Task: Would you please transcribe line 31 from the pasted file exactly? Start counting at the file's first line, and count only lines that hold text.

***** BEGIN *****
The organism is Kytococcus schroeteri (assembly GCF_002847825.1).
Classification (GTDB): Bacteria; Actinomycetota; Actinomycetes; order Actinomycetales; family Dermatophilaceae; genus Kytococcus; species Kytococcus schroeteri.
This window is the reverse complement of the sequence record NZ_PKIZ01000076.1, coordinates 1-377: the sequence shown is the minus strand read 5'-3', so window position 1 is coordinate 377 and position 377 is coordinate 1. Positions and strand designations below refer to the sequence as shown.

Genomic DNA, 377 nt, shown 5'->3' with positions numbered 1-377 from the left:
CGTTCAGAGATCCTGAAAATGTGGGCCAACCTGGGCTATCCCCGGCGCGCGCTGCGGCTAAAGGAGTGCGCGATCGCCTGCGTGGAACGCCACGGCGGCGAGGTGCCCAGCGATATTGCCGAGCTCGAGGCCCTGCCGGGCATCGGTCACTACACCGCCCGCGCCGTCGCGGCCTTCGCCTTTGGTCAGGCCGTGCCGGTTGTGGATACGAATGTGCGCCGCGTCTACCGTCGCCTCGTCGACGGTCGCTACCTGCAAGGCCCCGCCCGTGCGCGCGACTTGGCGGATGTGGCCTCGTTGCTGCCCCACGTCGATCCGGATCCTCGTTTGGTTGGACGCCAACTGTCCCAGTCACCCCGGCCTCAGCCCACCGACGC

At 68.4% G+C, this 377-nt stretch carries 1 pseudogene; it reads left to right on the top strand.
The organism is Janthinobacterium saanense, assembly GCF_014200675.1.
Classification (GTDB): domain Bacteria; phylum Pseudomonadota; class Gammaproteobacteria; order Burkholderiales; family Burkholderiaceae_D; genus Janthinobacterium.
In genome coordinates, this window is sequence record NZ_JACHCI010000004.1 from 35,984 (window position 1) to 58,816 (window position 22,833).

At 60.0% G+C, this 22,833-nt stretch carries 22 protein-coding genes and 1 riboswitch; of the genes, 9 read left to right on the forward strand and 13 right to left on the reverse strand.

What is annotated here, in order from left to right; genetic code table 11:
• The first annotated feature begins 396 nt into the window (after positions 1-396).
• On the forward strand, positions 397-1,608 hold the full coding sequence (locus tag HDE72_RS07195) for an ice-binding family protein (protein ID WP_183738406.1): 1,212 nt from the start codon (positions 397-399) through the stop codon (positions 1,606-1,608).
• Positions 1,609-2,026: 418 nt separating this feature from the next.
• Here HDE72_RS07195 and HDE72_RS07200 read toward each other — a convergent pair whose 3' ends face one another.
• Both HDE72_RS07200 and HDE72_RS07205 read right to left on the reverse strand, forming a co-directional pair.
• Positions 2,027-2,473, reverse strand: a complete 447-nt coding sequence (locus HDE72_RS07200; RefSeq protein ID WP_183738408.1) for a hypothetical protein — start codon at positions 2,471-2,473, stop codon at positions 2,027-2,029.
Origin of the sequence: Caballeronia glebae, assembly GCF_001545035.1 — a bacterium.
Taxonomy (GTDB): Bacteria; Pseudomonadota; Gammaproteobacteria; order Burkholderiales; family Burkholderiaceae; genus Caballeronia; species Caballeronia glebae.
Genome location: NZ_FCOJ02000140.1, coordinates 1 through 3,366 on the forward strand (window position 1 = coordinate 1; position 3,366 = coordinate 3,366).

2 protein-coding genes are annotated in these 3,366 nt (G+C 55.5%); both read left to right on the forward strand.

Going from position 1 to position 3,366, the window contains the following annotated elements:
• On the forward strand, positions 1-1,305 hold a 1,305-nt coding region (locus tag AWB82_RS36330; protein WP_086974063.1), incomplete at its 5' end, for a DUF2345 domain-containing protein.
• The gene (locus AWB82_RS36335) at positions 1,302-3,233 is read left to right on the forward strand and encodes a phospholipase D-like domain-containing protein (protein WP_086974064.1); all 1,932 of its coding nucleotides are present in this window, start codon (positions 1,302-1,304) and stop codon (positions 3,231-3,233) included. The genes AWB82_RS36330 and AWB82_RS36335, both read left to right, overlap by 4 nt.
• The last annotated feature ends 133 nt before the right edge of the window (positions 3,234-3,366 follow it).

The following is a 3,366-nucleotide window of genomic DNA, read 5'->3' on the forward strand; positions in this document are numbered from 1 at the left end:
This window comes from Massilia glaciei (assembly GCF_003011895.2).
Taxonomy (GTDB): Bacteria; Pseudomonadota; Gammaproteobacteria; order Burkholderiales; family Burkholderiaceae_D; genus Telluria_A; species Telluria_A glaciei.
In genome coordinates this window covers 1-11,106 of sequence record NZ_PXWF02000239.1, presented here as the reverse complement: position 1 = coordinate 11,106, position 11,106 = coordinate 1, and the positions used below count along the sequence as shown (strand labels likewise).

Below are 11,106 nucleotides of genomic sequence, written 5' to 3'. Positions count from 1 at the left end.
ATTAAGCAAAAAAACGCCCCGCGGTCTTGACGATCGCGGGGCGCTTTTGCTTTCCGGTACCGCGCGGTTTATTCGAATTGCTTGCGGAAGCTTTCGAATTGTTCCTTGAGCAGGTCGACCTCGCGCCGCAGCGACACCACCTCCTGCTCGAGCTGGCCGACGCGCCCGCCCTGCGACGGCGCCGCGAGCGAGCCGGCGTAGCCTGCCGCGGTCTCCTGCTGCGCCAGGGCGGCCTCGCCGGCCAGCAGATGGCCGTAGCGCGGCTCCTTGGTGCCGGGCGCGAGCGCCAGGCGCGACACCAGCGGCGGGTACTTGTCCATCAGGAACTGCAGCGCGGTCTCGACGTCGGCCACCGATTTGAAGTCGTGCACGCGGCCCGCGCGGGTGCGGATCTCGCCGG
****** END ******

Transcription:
ATTAAGCAAAAAAACGCCCCGCGGTCTTGACGATCGCGGGGCGCTTTTGCTTTCCGGTACCGCGCGGTTTATTCGAATTGCTTGCGGAAGCTTTCGAATTGTTCCTTGAGCAGGTCGACCTCGCGCCGCAGCGACACCACCTCCTGCTCGAGCTGGCCGACGCGCCCGCCCTGCGACGGCGCCGCGAGCGAGCCGGCGTAGCCTGCCGCGGTCTCCTGCTGCGCCAGGGCGGCCTCGCCGGCCAGCAGATGGCCGTAGCGCGGCTCCTTGGTGCCGGGCGCGAGCGCCAGGCGCGACACCAGCGGCGGGTACTTGTCCATCAGGAACTGCAGCGCGGTCTCGACGTCGGCCACCGATTTGAAGTCGTGCACGCGGCCCGCGCGGGTGCGGATCTCGCCGG